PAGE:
One of the many ways that Indonesia separates itself from other destinations in Asia is through its incredible biodiversity. Because Indonesia consists entirely of islands, it’s a unique hotbed for evolution- a process of species diversification that relies heavily on the isolation of populations. As such, Indonesia has an unusually high number of endemic species: creatures like the Komodo dragon that exist there and nowhere else on earth. Additionally, Indonesia is basically split in half by a boundary known as the Wallace Line. West of it you’ll find wildlife typically associated with the Asian continent, east of it you’ll find wildlife that’s more typically associated with the Australian continent. Combined, Indonesia’s archipelagic nature, its location on the boundary of two continents and its proximity to the equator make it one of the world’s premier wildlife destinations.
Nearly every major island in Indonesia has species that are unique to it, so if unique wildlife is what you seek, you’ll have no trouble finding it anywhere in Indonesia. Of course, there are some places in Indonesia that stand out as being particularly unique.
Ujong Kulong National Park, one of Indonesia’s most pristine and strictly protected natural environments, is just 300 kilometres from the bustling metropolis of Jakarta- one of the world’s largest cities. Within the deep confines of its jungle interior lives one of earth’s rarest and most precious animals: the Javan rhinoceros. Once prevalent throughout Southeast Asia, Ujong Kulong is the last place on earth where you can spot these incredible creatures. The dense tropical rainforests where they reside are teeming with other fascinating wildlife as well.
South of Ujong Kulong, on the island of Sumatra is the much-heralded Ganung Leuser National Park. Listed as a UNESCO World Heritage Site, it’s considered to be one of Indonesia’s most important and biologically diverse conservation areas. The range of forest and species types within the park’s boundaries have led to a reputation as a living laboratory for ecologists. Many of the world’s most exotic, endangered and charismatic species call the park home, including tigers, rhinos, elephants and orangutans.
Ganung Leuser is so well regarded among naturalists because it is a true wildlife conservation area. As such, spotting some of the park’s most alluring wildlife isn’t guaranteed, as the animals have more than enough space to hide. That doesn’t make the search any less exciting though. The park is especially well-known for its bustling population of white-breasted Thomas leaf monkeys. Although they’re not as famous as other animals in the park, their unique punk-style hairdo makes them a charming sight for nature-lovers.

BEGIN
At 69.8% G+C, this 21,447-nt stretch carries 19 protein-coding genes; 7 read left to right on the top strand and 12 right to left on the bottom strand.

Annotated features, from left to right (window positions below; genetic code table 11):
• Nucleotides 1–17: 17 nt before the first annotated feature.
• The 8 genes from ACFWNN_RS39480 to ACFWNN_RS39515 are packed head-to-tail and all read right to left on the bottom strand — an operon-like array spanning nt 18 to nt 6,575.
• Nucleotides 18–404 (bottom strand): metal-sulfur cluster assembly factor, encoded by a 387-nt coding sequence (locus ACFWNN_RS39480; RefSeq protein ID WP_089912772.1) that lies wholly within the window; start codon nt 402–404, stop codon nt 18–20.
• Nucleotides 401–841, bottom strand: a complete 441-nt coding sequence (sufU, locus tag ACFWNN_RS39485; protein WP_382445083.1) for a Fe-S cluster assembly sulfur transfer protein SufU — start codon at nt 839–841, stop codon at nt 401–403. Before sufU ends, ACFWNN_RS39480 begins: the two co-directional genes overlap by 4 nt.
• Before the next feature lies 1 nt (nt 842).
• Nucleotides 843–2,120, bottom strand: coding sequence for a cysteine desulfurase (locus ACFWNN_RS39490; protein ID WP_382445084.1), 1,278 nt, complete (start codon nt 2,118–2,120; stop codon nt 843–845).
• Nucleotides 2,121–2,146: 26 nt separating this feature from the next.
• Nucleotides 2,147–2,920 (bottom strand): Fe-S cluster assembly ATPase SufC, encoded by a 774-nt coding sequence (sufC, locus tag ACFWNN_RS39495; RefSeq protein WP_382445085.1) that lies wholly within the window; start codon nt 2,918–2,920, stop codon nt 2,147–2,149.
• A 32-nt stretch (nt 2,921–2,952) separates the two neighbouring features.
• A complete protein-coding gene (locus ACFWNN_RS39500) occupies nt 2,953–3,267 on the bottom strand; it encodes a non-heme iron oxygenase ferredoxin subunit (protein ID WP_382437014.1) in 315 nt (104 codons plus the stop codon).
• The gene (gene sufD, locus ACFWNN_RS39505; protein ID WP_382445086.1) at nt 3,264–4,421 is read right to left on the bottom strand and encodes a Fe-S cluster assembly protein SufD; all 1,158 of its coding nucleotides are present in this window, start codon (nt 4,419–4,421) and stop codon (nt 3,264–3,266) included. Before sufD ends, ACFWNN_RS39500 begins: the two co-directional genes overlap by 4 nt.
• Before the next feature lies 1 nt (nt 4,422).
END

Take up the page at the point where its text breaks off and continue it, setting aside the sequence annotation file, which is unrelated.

Roughly 73% of the island of Borneo, widely regarded to be one of the planet’s most transcendent biodiversity hotspots is on the Indonesian side of the island, Kalimantan. The entire area, nearly twice the size of Germany, is awash in lush tropical rainforests that have remained more or less untouched for millions of years. Within its diverse and wild landscapes you’ll find many national parks littered with unique wildlife that exist there and nowhere else on earth.
For many, the lure of Kalimantan’s abundant Bornean Orangutan- a critically endangered species- is one of the island’s biggest draws. And nowhere is more famous for up-close and personal experiences than Tanjung Puting National Park. Doubling as a protected natural habitat and wildlife rehabilitation centre, the national park hosts a large population of orangutans that, although free to roam about as they please, are also semi-reliant upon daily feedings. Sightings of them is virtually guaranteed. The park is also renowned for the abundance of proboscis monkeys living in the area. These large, goofy-looking monkeys only exist in Borneo and are considered to be one of the symbols of the island.
Of all Indonesia’s unique and fabled species, perhaps none are more iconic or distinctly Indonesian than the Komodo dragon. Reaching lengths of up to 3 metres, they’re the largest lizards on earth and can only be found within the confines of Komodo National Park. Besides being home to the world’s only population of these fearsome and fascinating creatures, Komodo National Park is also home to a broad range of species such as Timor deer, water buffalo, wild boar and monkeys. The waters surrounding the island are also thought to offer some of the world’s best diving opportunities.
In theory, Indonesia’s year is divided into a wet and dry season. In reality, though, it’s often hard to tell the difference. The entire archipelago is so close to the equator that trade winds tend to mitigate the effects of monsoons that sweep the rest of the region. Very roughly, in much of the country, November to April are the wet months (January and February are the wettest) and May through to October are dry. Peak tourist season is between mid-June and mid-September- although, from a weather perspective, it isn’t necessarily the best time to visit.
Venture far enough out into jungles in Indonesia and, sooner or later, leeches become inevitable. While mostly harmless, they can be quite a shock to someone who has never experienced them before. Bring “leech socks” from your home country if possible. In a pinch, though, women’s panty-hose work surprisingly well at keeping the creepy-crawlies out. The nylon mesh works better than cotton at preventing them from wriggling through the fibres of your socks and onto your skin. They’re also small and light enough to pack as a “just-in-case” option. Lining your socks and shoes with table salt provides an extra measure of protection as well.